Moving is a notoriously stressful process that’s hard for both you and the whole family. It’s easy to get swept up in the planning, packing, and other details involved in a move, but if you have children, chances are they might be stressed out, too. It’s important to do what you can to make moving easy for the kids, and if you follow this quick guide, you can ease any anxiety and even help them get excited along the way.
Be a Good Listener
Don’t put off telling your children about the move. It’s tempting to think you’re protecting them from the news, and we know it comes from a good place, but tell them as soon as possible and be ready for all the questions under the sun.
When they absorb the news, make sure you listen to their concerns. Give your kid some time to process his or her feelings, and understand there may be some anger along with their frustration. This is a great point to begin reassuring your kid that yes, despite the big change, moving can actually be fun!
Try these active listening skills to really understand your child:
- Look directly at your child when they are speaking to you.
- Don’t allow other things going on to distract you.
- Lean toward your child when he or she is speaking.
- Listen with the intent to understand, not just to reply.
- Take a moment to reflect on what your child has said.
- Avoid jumping to conclusions or passing judgment.
Is your kid experiencing some hard emotions as he or she processes the upcoming move? Try to reframe problems they perceive as adventures. Encourage them to reimagine a new school and new friends as a brand-new start. Emphasize the positives about your new area. Will your child finally have a new room to herself? Will your new home be located near a park or movie theater?
Excitement is contagious! When your kids see your enthusiasm, they’ll get a bit more comfortable with the idea. Don’t oversell and over-promise. Remain optimistic and relaxed. Remember — this is a process, so don’t get frustrated if it takes a while for your kids to get on board.
Give Them a Voice and a Job
One great way to get your child invested in the move is to let them do their own packing. Give them a box and tell them to sort their things according to what goes together. Then give them another box for things they want to donate, and explain how another less fortunate child somewhere else might really appreciate it. Children will enjoy having control over their things and will likely find the process rewarding.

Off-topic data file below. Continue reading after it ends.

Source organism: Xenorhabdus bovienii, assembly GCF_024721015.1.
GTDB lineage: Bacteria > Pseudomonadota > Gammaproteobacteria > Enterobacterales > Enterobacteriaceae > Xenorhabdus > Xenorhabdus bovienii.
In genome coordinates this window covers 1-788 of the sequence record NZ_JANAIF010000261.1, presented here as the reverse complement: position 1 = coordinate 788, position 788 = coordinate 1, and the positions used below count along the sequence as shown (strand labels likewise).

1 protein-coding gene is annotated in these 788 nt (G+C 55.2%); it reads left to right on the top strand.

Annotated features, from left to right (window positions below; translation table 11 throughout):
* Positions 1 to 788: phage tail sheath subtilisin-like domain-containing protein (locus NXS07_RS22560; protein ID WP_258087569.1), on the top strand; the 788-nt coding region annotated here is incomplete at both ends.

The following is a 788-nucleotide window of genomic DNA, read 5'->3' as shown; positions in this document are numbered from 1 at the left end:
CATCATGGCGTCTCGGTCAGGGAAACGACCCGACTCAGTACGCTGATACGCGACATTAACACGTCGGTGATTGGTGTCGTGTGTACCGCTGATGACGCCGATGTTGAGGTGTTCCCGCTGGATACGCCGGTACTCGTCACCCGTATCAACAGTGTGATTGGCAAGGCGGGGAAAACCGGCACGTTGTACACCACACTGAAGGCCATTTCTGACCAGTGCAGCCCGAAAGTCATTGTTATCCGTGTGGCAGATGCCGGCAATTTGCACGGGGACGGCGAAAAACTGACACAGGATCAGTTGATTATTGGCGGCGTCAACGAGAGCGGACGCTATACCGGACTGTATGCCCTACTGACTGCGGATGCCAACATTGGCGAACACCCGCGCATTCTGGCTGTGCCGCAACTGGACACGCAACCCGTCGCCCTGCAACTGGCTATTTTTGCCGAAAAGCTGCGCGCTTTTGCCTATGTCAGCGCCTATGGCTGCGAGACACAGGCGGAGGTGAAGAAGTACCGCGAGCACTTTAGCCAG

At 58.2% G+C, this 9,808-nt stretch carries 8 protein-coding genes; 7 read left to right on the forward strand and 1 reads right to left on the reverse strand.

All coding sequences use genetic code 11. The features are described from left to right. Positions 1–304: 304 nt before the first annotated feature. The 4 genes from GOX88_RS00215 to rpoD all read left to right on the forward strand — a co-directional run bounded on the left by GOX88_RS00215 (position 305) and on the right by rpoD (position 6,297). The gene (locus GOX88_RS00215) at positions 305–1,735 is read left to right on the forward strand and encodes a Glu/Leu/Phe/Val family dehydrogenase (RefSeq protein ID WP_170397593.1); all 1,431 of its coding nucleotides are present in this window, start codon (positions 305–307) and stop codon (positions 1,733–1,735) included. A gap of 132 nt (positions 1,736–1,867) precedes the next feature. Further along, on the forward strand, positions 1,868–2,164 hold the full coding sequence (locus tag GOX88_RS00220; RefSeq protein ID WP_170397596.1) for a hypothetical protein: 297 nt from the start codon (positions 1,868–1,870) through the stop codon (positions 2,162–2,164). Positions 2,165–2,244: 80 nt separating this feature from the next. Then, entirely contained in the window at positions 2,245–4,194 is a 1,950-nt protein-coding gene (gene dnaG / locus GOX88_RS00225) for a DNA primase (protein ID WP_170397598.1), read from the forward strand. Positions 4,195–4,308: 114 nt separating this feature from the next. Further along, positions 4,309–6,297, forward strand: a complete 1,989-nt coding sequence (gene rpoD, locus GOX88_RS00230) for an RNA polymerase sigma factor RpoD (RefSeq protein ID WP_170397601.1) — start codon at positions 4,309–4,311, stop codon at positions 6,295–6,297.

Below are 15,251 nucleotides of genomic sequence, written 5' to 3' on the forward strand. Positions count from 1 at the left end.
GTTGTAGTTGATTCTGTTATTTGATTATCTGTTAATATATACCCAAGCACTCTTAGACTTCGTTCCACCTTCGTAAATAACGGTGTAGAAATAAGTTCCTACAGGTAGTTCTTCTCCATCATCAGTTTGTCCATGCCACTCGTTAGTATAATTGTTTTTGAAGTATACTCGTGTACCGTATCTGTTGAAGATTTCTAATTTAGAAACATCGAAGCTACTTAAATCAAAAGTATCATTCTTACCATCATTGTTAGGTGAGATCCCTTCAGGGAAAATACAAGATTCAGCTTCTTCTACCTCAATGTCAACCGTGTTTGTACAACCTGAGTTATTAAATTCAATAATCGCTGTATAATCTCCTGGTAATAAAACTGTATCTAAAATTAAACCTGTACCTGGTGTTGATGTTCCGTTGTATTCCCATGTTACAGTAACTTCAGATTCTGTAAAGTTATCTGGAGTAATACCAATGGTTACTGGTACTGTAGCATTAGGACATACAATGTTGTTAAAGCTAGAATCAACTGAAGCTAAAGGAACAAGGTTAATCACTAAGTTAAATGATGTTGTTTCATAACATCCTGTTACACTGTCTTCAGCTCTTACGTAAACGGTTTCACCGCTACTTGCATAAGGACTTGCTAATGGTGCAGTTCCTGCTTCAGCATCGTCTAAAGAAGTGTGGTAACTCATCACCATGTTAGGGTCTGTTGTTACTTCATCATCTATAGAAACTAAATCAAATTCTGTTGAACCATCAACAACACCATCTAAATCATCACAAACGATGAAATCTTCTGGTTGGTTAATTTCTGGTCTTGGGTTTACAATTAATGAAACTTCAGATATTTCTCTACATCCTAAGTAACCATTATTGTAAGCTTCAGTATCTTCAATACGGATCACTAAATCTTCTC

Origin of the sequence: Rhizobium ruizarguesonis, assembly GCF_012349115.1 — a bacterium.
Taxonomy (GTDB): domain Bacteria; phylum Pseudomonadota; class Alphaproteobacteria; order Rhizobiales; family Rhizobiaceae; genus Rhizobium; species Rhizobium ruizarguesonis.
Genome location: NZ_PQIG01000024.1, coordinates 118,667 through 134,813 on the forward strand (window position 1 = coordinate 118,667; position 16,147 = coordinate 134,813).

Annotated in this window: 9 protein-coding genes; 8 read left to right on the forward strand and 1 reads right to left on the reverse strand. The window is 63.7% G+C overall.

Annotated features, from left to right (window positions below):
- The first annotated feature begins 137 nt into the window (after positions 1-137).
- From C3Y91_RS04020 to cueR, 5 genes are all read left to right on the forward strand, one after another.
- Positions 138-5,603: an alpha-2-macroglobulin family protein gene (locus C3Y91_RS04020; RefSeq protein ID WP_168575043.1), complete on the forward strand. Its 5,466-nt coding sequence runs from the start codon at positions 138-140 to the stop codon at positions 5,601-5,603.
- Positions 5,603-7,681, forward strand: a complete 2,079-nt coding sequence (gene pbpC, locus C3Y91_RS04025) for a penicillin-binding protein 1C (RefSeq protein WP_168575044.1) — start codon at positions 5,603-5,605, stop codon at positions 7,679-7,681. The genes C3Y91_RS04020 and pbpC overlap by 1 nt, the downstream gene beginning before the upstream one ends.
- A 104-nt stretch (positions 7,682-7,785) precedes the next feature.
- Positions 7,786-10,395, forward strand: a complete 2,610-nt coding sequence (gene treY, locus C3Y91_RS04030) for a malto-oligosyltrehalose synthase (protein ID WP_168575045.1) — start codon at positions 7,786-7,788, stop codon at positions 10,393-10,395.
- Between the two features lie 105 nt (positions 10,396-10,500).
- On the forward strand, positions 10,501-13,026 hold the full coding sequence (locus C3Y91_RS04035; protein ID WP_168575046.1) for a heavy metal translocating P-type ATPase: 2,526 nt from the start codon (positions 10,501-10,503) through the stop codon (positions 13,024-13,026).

At the new place, let them make some decisions, or you can make them together, whether it’s where to put the furniture or what color to paint the walls. Older kids could help you navigate on the way to your new place, too.
The most important thing is to make this journey exciting and inclusive. Any way they can help and be involved, they’ll feel better for it.
Keep Schedules the Same Leading Up to the Move
Regardless of all the things that need to be done, make a concerted effort to keep mealtimes, bedtimes, and other regularly scheduled activities on the same routine as always. This helps lower stress levels and provides a sense of normalcy.
Family moments are also a good opportunity to discuss the move. Paint a picture of the new neighborhood and give your children the opportunity to fill in the blanks.
Keep Up with Old Acquaintances
It’s hard for anyone to leave lifelong friends, not just adults. These days, keeping in touch is as easy as sending a message on social media. Make sure your kids are connected with their friends, and if they don’t have social media accounts, help them collect Skype or email addresses. If you’re embarking on a local move, plan frequent playdates or sleepovers. Also, if they see you staying connected with your friends, they’ll feel encouraged that they, too, can keep in touch with theirs!
If you’re moving locally, trade contact information with their friends’ parents to arrange weekend play dates. Arrange for your kids to attend a summer camp together or keep up with other activities after school or on the weekend. This could be joining the same youth soccer league, girl scout troop, or even a baseball team.
They’re Going to Do Great
During this stressful time, remind yourself as well as your child that moving is a normal part of life and often leads to new adventures and better opportunities. Remember to stay positive, listen intently, involve your children as much as possible, and know your kids are going to do great. The adventure awaits — for you both!